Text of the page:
Letters to the Editor

Aug. 3, 2012
Just got the latest issue (June 2012) and read your “Solar thermal vs. PV for hot water” article. This message is one that we all (manufacturers and contractors) should echo more often.

We need to support trade, promote capabilities to deliver energy efficiency 

Good Morning Dave:

Just got the latest issue (June 2012) and read your “Solar thermal vs. PV for hot water” article. This message is one that we all (manufacturers and contractors) should echo more often. Your logic is easy for any reader to grasp, and does not play fast and loose with estimates or calculations. From the pure science aspect there is no question that the efficiency, converting sunlight into useable energy, of a solar water heater panel is significantly higher than that of a PV panel in “like for like” installations. However, in my experience when presenting this argument I usually lose since the homeowner is fascinated with the theory of spinning their meter backwards!  

Selfishly we need to support our trade (mechanical contractors/plumbers) and promote our capabilities to deliver energy efficiency using proven reliably solutions. Growing up in the trade with my father he would often say to me, “If I can’t fix it with a 12-in. pipe wrench it’s not plumbing.” All too often I think that we echo that sentiment in our approach to marketing alternate solutions (like solar thermal) to customers, and in doing so perpetuate this attitude.  

 Thanks for taking the time to balance the argument; I will be sending this link,   http://contractormag.com/yates/solar-thermal-versus-photovoltaics-dhw, to our list of OEM customers (for solar tanks) and our solar contractors.  Hopefully they will continue to spread the word.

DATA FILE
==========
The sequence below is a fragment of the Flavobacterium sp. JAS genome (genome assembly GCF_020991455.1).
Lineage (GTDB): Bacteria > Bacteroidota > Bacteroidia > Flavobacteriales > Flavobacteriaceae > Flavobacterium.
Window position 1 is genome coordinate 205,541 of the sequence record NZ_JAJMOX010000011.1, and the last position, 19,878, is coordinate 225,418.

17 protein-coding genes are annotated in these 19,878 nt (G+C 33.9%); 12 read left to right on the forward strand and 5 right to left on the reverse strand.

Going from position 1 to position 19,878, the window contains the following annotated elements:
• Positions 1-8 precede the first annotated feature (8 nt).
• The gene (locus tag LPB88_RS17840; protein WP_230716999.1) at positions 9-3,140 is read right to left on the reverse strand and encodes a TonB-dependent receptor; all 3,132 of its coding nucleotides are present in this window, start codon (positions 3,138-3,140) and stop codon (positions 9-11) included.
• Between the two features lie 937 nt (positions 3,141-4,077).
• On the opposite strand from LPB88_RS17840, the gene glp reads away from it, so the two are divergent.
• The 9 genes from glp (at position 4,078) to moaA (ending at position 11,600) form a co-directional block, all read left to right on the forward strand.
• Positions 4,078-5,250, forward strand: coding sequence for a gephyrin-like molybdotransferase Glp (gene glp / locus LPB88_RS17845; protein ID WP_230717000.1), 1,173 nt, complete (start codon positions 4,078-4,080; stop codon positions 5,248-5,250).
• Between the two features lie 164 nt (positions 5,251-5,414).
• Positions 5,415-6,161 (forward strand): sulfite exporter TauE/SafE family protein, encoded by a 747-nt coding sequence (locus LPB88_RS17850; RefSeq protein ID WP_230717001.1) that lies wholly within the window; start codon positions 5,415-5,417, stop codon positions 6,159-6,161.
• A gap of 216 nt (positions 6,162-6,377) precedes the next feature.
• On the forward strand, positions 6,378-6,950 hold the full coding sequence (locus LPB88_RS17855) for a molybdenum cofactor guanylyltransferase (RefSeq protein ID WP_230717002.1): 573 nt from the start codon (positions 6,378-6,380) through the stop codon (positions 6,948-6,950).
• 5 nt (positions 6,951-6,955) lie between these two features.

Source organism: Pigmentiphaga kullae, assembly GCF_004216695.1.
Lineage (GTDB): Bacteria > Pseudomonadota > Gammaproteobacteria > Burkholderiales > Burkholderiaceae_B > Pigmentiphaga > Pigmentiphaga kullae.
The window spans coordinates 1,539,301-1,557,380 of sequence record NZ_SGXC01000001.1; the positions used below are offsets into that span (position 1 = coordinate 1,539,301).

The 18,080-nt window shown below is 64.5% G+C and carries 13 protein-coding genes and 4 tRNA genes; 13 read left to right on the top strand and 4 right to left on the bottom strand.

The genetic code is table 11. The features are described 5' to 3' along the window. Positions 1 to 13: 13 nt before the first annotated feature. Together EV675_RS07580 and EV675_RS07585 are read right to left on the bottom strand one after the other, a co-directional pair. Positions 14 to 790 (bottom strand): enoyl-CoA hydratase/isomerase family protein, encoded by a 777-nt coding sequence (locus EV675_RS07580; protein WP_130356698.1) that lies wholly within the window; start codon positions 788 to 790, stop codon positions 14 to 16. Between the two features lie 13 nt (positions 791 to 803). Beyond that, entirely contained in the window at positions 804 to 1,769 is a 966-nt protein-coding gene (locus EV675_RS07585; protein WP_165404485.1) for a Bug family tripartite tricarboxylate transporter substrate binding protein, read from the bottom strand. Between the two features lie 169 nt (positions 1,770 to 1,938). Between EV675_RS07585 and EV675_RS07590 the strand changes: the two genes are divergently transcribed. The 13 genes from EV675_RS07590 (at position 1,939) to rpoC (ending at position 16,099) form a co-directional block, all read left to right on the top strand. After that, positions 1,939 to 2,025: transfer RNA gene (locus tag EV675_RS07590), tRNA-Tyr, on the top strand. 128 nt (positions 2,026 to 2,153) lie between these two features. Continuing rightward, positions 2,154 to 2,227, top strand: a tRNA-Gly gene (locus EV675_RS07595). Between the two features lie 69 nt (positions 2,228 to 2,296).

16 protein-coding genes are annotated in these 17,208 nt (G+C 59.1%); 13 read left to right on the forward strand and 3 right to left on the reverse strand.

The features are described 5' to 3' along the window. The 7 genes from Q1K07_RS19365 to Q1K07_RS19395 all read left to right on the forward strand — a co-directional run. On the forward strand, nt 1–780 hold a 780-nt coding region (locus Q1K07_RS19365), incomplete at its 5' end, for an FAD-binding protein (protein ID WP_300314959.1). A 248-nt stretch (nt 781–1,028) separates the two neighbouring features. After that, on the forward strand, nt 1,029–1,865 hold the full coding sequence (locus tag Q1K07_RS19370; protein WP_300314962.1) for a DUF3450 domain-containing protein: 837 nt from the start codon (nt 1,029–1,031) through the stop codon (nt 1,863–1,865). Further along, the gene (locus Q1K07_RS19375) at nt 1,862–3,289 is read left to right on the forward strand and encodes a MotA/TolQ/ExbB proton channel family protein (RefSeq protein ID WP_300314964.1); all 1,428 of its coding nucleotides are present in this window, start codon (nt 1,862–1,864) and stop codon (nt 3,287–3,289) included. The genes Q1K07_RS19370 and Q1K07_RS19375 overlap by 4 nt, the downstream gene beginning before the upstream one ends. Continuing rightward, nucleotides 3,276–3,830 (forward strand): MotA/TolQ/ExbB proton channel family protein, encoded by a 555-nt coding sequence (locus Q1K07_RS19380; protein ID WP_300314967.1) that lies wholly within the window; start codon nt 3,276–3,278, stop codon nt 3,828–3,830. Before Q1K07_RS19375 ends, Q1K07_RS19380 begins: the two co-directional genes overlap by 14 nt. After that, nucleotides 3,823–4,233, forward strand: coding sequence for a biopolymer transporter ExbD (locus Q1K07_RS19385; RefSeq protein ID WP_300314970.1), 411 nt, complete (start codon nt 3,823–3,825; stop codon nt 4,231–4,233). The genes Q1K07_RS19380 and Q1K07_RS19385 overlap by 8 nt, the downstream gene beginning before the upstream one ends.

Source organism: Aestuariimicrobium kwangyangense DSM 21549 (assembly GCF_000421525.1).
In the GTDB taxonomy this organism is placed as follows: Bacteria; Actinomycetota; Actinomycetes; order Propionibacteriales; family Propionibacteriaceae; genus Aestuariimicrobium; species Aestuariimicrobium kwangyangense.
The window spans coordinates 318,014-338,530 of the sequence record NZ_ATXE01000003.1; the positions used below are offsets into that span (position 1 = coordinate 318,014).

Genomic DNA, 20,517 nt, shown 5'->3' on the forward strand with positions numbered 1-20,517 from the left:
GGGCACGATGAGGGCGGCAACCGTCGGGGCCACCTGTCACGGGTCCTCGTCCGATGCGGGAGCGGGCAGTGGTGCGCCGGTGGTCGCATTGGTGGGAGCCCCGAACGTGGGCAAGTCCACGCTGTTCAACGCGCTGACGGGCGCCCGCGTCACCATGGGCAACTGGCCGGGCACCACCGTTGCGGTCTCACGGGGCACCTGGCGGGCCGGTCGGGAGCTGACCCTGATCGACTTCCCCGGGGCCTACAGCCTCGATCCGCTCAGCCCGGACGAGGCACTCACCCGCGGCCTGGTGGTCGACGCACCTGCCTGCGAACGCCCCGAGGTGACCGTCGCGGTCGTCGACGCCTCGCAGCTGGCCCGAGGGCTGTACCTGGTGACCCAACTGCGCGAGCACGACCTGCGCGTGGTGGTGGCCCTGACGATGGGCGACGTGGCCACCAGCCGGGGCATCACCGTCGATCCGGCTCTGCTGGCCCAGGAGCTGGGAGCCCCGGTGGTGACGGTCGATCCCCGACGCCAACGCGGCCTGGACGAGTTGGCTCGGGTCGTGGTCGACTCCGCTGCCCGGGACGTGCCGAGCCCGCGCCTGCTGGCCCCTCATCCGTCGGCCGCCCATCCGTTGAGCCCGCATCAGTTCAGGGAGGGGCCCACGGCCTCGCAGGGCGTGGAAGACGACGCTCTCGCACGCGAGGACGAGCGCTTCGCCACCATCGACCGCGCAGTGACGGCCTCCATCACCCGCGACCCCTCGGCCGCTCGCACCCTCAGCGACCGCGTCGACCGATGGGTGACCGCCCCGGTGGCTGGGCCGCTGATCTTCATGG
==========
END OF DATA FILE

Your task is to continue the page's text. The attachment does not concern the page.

Hi Peter:

Thank you for taking time to respond! I've been using ECV (Energy Conservation Value) and ROI for years in order to boost sales of higher efficiency and green technology. Take that $286 per year EVC you have listed on your website for the Hybrid Electric water heater, www.rheem.com/Products/tank_water_heaters/hybrid_electric. If the increased cost of installing a hybrid (as a drop-in replacement for a standard electric tank-style ) is $1,100 ($1,950 for the hybrid and $850 for the tank-style), then the ECV of $286 yields a 26% ROI in the first year.

I stopped telling my customers they will save money after reading a thought provoking article by Robert Bean regarding saving energy: www.healthyheating.com/Low_Exergy_Systems/Energy_Efficiency_Entropy_Exergy_Efficacy.htm. That sent me searching for a new way to accurately convey the message regarding saving money, and I came up with ECV since we're really talking about energy conservation and also a way to promote conservation while avoiding the term “green,” which can be a lightening rod, much like discussing politics or religion with customers. 

 According to the DOE, electricity rates averaged a 3.5% increase per year from 2000 to 2010 and assuming the rate of increase remains the same and that the hybrid will last 13 years, the long term ECV will equal $4,608.33, and in terms of simple payback (a term I hate to use and strive to avoid), the cost difference is returned in the fourth year.  

Sure would help to boost sales if the manufacturers would get that message out and if there was a financing program geared to support only installations done by pros that would sweeten the pot.




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